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episode # 295

ZERO TO KOKOMO: Mortgage Hacking Your Way to Financial Freedom Using the Smith Maneuver with Robinson Smith & Kyle Green

Many homeowners strive to pay down their mortgage as the first step to financial freedom but what if that was absolutely wrong? Forgot the warm & fuzzy feeling that freedom from mortgage debt promises and think logical paths to true financial freedom. Robinson Smith and Kyle Green sit down with Adam and Matt to discuss ways to unlock the potential in homeownership – the potential to grow your investment portfolio, invest efficiently from a tax perspective over time, and genuinely grow wealthy! Your home equity is the first step for so many aspiring investors and this discussion is guaranteed to inspire everyone from the first-time buyers to the seasoned investor. Listen Up!

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Episode Summary


Kyle Green, Owner of the Green Mortgage Team

Robinson Smith, President of Smith Consulting Group Ltd

Tell us a bit about yourselves.

R: I live in Victoria but grew up in West Vancouver. I moved to Victoria to attend UVic, double majoring in Chinese Studies and Economics. I then spent some time in China, most recently as an investment banker in Beijing. I grew tired of a big city and pollution, so moved back to BC in 2006.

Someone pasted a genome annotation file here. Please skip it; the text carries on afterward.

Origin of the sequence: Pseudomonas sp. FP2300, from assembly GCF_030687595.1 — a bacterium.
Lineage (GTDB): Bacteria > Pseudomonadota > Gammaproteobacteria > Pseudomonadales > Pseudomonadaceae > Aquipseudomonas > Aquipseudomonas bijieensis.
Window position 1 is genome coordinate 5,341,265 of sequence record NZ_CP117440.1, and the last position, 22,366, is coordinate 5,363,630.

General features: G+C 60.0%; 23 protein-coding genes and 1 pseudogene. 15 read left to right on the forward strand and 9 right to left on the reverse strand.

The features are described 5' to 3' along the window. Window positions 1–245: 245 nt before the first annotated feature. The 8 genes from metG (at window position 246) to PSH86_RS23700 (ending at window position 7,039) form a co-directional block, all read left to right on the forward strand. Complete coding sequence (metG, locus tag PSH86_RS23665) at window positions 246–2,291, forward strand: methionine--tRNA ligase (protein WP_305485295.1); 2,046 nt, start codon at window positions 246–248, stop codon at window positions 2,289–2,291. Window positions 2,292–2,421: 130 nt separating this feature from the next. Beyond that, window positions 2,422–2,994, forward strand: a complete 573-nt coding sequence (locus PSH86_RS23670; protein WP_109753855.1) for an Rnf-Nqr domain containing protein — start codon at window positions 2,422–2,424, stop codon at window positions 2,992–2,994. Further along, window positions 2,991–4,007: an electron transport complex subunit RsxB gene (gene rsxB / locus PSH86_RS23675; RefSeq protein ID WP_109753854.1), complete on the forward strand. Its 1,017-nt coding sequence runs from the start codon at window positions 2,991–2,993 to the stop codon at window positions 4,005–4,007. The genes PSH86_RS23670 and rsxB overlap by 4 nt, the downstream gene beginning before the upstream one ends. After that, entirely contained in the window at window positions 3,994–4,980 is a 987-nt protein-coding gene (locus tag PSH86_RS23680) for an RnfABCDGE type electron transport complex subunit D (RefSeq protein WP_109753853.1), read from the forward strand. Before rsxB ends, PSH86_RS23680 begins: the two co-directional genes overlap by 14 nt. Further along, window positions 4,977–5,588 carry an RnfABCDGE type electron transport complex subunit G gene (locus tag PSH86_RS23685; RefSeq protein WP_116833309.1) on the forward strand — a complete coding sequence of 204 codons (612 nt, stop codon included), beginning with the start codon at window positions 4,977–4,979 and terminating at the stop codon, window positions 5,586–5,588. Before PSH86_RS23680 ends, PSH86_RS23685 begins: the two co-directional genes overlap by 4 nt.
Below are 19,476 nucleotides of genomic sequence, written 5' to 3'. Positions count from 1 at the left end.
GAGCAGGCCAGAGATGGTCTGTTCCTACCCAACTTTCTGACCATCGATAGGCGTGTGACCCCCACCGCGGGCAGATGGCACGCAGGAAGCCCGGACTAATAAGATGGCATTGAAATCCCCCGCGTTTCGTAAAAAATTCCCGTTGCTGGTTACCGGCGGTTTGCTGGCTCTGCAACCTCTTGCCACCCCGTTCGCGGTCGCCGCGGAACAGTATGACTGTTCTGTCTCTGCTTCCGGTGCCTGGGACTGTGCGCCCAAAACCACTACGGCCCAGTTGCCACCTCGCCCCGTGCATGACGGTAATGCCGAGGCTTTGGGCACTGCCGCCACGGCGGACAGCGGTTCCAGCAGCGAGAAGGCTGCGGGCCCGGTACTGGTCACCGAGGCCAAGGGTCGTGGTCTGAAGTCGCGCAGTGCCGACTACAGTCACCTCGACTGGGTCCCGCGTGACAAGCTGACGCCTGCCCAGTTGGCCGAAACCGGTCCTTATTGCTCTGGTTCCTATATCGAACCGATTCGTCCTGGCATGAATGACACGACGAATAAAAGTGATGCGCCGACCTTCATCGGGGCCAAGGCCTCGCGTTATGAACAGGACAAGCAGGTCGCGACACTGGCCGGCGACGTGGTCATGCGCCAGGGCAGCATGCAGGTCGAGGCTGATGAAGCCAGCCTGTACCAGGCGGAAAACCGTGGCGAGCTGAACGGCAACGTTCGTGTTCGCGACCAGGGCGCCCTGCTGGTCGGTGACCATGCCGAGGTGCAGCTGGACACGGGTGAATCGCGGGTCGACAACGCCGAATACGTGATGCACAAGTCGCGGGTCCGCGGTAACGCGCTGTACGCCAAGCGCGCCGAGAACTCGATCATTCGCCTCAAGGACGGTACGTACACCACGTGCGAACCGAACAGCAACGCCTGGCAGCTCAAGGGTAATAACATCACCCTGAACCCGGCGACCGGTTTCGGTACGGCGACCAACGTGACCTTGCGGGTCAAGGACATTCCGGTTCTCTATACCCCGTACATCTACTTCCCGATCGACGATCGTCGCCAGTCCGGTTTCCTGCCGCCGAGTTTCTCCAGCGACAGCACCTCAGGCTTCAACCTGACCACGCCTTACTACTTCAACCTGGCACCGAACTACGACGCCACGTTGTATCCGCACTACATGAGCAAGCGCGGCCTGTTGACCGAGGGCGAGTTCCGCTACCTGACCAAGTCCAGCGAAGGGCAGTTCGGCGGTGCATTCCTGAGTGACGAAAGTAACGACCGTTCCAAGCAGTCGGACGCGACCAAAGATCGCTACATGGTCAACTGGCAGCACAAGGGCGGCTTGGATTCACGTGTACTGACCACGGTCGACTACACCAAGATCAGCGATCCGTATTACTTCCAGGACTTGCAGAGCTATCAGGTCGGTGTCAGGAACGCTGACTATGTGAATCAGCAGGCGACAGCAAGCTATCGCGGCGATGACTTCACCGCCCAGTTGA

K: I’m a mortgage broker and have been in the business for 13 years. I focused on building a niche around working with real estate investors.

Tell us about the Smith Manoeuvre, created by your dad

R: My dad always said he got his best ideas in the shower. One day it came to him how to convert a mortgage from non-deductible to deductible. He didn’t think it was fair that Americans could write off their mortgages while Canadians could not. So he came up with a method to make your mortgage tax-deductible. All the big banks in Vancouver turned him down so he went to the head of the bank, Larry Bell. The banks started cooperating and eventually my dad shared his ideas with the public in his book in 2002. The strategy is still not as well known as I’d like it to be so I started writing a book. I sold my business a year and a half ago to work on this book and it will be coming out soon.

What is the difference between a mortgage broker who specializes vs a broker works on everything?  

K: I always stress that it’s important to plan from your first property.Do you want one or two or do you want to buy 10 rental properties? You need to know how to build it right from the beginning. Utilizing that Smith Manoeuvre, I can help clients save money on taxes and plan for their future.